In particular, concerns regarding intermediate feedstock materials such as prefilled cartridges and printers were raised, as they are both new types of intermediaries. It is still unclear where exactly the prefilled cartridges will be produced and how they will be licensed. Further, the validation procedure for printer performance under GMP conditions must still be developed. Finally, the availability of reliable software complying with existing regulatory requirements, such as the Food and Drug Administration’s (FDA) 21CFR Part 11, will be a challenge [28, 29]. Hence, more work still needs to be done to facilitate the introduction of 3D-printed medicines into the existing compounding system.

3D-Printed Medicines to Support Optimal Patient Treatment

Respondents in this study found that 3D printing was a relevant compounding technique due to its optimization of patient adherence and other patient outcomes. Studies have shown that patient treatments can be optimized when pharmacists become involved and offer compounding services [4]. This achievement is facilitated not only through the production of individualized medicinal products but also through dialogue between the pharmacist and the patient, during which decisions about the compounded medicinal product are made and the pharmacist explains in depth to the patient how to use the magistral product [3]. If 3D printing is offered, these individual patient dialogues will become even more necessary, as the number of APIs to be combined and the physical appearances of the dosage form, such as color, taste, and shape, all need to be chosen.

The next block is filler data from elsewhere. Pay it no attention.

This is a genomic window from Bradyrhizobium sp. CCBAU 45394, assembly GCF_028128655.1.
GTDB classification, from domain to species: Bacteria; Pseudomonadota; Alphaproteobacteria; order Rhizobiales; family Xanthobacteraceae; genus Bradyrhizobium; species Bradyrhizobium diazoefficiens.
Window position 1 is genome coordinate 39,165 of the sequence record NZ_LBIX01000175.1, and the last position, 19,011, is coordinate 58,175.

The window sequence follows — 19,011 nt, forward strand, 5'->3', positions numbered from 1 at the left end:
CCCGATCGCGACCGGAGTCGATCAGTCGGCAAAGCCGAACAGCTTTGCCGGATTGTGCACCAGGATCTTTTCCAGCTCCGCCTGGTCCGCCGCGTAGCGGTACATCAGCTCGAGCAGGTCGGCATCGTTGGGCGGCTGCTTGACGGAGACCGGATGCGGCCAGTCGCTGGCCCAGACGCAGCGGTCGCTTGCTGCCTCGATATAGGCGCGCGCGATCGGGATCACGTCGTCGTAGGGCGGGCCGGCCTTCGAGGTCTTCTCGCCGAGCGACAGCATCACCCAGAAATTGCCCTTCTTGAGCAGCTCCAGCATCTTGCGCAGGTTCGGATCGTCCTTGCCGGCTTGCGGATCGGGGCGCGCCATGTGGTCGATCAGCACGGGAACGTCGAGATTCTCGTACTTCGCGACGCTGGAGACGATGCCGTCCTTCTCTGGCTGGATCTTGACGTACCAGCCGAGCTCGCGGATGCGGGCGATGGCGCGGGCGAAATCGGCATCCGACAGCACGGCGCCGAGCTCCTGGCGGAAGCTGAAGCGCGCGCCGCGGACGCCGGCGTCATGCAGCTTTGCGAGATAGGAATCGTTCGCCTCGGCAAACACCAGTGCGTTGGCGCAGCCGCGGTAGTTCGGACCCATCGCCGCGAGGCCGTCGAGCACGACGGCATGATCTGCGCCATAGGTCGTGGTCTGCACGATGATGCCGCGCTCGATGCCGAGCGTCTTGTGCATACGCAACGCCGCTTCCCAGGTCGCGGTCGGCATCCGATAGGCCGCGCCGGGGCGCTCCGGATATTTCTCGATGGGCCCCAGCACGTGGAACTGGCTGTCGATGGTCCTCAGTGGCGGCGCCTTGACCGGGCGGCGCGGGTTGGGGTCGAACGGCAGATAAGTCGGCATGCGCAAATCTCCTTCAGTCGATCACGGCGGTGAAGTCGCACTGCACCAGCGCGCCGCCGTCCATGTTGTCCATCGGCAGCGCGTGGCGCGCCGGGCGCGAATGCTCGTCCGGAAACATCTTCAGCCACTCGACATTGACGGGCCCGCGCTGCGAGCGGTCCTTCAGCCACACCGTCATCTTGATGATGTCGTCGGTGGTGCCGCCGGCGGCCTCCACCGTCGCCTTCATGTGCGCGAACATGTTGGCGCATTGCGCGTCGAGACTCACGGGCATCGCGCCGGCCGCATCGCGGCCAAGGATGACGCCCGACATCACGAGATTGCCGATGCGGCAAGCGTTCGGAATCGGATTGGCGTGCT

For this process to have optimal effects on patients, it could be argued that the task of compounding the medicinal product should be performed by regular individual community pharmacies, as they are the pharmacies who have the contact with patients. This stance is supported by a study by Lobb et al. (2015) [30], who concluded that pharmacists from community pharmacies in which compounding takes place see more advantages in compounding even from the perspective of the patient than do pharmacists from pharmacies where no compounding takes place [30]. Furthermore, pharmacists have reported compounding services to be intellectually stimulating and conducive to a higher sense of responsibility for patient care [4].

The trend in the Netherlands, however, is that compounding has shifted to specialized compounding pharmacies, mainly for economic reasons. Given that 3D printing is believed to become cost effective over time, the question that will arise is whether pharmacy owners will be willing to make the necessary financial investments to return compounding to the community pharmacy level to support patient outcomes. Special incentives to support the process might be needed.

Hence, to induce more personalized medicine to improve outcomes of medical treatments, an increase in compounding is needed. If this should, to some part, rely on 3D printing as a core technique, several initiatives are needed. One initiative is, as explained above, to look into the remaining issues around regulations and the second is creating the most beneficial infrastructure around compounding to harvest all the advantages of the technique.